By Stacey Vairo
(c) Connecticut Explored Inc. Fall 2013
A small group of Russian immigrants who fled to the United States after the Bolshevik Revolution in 1917 found a new home in the hills of Southbury, Connecticut. According to Virginia Palmer-Skok in her 2005 book Images of Southbury(Arcadia Publishing, 2003 when Count Ilya Tolstoy (1866-1933), son of the famous Russian novelist Count Leo Tolstoy, visited his translator in Woodbury, Connecticut after his emigration to New York in 1920, he was drawn to a picturesque piece of land along the rock-strewn Pomperaug River. It reminded him so much of his ancestral home in the countryside near Moscow that he reportedly said, “Am I dreaming a part of Russia?” It may have been the stands of birch or the steep hills, but in 1923 he decided to purchase 16 acres of land and build his dacha or summer house there.
Tolstoy was soon visited by his friend and fellow writer George Grebenstchikoff (1883-1964). In 1927 Grebenstchikoff began designing plans for a cultural center on the site where Russian artists, writers, inventors, and other intellectuals could flourish in this new country while maintaining their Russian traditions. He named the place after a mythical Siberian village in his novels—Churaevka.
The village grew to contain 46 buildings, including a chapel and print shop along with a number of small summer houses. The houses were simple in style but featured architectural elements that expressed a Russian influence, such as steeply pitched roofs, dormers, and covered entries.
The square rubblestone chapel at the center of the village is dedicated to Saint Sergius and was designed by noted Russian painter Nicholas Roerich (1874-1947). The chapel was built in 1932 to commemorate Moscow’s Cathedral of our Savior, which had been destroyed by the Soviets the previous year. The chapel, funded in part by aviation pioneer and Russian immigrant Igor Sikorsky (who by then lived in Connecticut), is topped by a double Orthodox cross set on a gold-leaf-clad onion dome. The heavy door with elaborate strap hinges is topped by a glorious icon.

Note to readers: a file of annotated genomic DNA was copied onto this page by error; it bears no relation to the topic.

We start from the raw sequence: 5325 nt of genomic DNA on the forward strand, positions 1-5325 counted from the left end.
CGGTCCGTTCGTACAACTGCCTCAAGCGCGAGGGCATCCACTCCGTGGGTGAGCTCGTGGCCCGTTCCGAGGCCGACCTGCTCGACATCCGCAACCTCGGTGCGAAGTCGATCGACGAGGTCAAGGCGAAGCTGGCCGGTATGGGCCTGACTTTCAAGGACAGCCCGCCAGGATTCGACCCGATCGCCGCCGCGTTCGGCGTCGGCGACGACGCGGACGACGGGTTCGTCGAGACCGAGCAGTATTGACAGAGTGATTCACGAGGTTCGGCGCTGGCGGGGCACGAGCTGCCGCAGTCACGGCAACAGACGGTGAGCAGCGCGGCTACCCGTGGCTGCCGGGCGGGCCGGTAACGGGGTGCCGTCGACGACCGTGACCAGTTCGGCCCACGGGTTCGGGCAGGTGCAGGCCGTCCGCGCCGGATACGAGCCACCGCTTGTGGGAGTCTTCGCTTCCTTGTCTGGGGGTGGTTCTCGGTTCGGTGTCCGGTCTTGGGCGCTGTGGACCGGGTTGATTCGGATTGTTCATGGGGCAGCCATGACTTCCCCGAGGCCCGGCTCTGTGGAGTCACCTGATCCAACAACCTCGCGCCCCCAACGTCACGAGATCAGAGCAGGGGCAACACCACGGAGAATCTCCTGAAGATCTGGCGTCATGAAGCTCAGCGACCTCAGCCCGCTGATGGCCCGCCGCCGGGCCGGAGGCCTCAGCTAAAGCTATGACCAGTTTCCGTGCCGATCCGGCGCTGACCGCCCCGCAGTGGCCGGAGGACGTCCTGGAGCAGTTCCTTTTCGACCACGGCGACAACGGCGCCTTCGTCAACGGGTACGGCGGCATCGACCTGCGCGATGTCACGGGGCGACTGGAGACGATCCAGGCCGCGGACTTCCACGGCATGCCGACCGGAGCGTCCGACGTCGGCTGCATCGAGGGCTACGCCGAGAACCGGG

Those who came to live in Churaevka were predominantly “White Russians”—intellectuals including writers, artists, musicians, inventors, and former military officers who came to America after the Russian Civil War. They were drawn in by Grebenstchikoff’s vision of a peaceful cultural center whose residents were driven by a desire to educate others and perpetuate the traditions of their homeland. The intellectual center of the village was the Alatas Print Shop, where Grebenstchikoff published his own works, those of other Russian authors, and a Russian-language newspaper.
The National Register of Historic Places nomination for the Russian Village Historic District notes that “tensions ran high during the Cold War period” in the village, citing minutes of a 1953 meeting of the Russian Village Association. The group encountered misguided anti-Communist sentiment (most of the residents had come to the U.S. due to their own anti-Communist ideology) and in an effort to counter these issues formed the Russian-American Improvement Association, referring to themselves for the first time as “Russian-Americans.”
The Russian population in the village declined throughout the 1970s and 1980s. To celebrate the 50th anniversary of the chapel dedication, a statue of Sviatogor, a 12th-century mythological Russian giant and hero who defended Russia against barbarian invasion, was unveiled. It was created by Walter Ouspensky, a former naval architect and son of one of America’s leading Russian Orthodox bishops. “Sviatogor” still poignantly stands watch over the chapel from an adjacent hill where Ouspensky’s former home sits.
Today vestiges of the original village remain; for instance, the streets signs use an elaborate Cyrillic-type font to announce names such as Kiev and Tolstoy lanes. Although the names on the village mailboxes today show no hint of Russian ethnicity, a feeling of community still pervades the place. Grebenscthikoff’s dream of a peaceful community remains intact, even as the tight-knit Russian émigré community that once lived there has passed into history.
Churaevka Russian Village was listed on the National Register of Historic Places in 1988. The majority of the information in this article came from the National Register form, prepared by consultant Jan Cunningham. The Amherst College Center for Russian Culture holds the Churaevka Russian Village Collection and is a source of further information.
Stacey Vairo is the State and National Register Coordinator for the State Historic Preservation Office (SHPO). She is also a program coordinator for “Our Places, Our Stories,” a survey grant program that works with Connecticut-based ethnic organizations to tell their stories by linking important places and events to the stories of their immigrant experiences. For more information on the program see cultureandtourism.org.
Connecticut Explored received support for this publication from the State Historic Preservation Office of the Department of Economic and Community Development with funds from the Community Investment Act of the State of Connecticut.
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